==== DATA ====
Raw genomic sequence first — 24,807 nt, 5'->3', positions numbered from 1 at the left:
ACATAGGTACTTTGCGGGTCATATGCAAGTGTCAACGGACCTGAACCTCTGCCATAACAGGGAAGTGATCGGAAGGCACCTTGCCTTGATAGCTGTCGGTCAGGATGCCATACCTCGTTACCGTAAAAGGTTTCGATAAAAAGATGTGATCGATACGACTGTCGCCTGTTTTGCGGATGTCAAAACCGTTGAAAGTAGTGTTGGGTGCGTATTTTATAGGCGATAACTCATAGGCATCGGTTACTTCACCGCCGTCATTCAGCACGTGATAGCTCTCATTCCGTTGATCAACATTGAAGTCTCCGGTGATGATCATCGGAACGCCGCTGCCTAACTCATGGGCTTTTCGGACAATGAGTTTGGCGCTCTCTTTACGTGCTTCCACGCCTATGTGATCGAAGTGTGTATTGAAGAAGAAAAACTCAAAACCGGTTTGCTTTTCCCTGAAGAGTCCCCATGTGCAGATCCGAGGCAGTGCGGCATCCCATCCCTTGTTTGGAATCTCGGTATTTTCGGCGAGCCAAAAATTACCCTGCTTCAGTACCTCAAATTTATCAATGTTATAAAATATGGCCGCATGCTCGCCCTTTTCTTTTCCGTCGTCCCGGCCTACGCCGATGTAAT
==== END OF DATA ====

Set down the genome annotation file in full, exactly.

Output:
Raw genomic sequence first — 24,807 nt, 5'->3', positions numbered from 1 at the left:
ACATAGGTACTTTGCGGGTCATATGCAAGTGTCAACGGACCTGAACCTCTGCCATAACAGGGAAGTGATCGGAAGGCACCTTGCCTTGATAGCTGTCGGTCAGGATGCCATACCTCGTTACCGTAAAAGGTTTCGATAAAAAGATGTGATCGATACGACTGTCGCCTGTTTTGCGGATGTCAAAACCGTTGAAAGTAGTGTTGGGTGCGTATTTTATAGGCGATAACTCATAGGCATCGGTTACTTCACCGCCGTCATTCAGCACGTGATAGCTCTCATTCCGTTGATCAACATTGAAGTCTCCGGTGATGATCATCGGAACGCCGCTGCCTAACTCATGGGCTTTTCGGACAATGAGTTTGGCGCTCTCTTTACGTGCTTCCACGCCTATGTGATCGAAGTGTGTATTGAAGAAGAAAAACTCAAAACCGGTTTGCTTTTCCCTGAAGAGTCCCCATGTGCAGATCCGAGGCAGTGCGGCATCCCATCCCTTGTTTGGAATCTCGGTATTTTCGGCGAGCCAAAAATTACCCTGCTTCAGTACCTCAAATTTATCAATGTTATAAAATATGGCCGCATGCTCGCCCTTTTCTTTTCCGTCGTCCCGGCCTACGCCGATGTAAT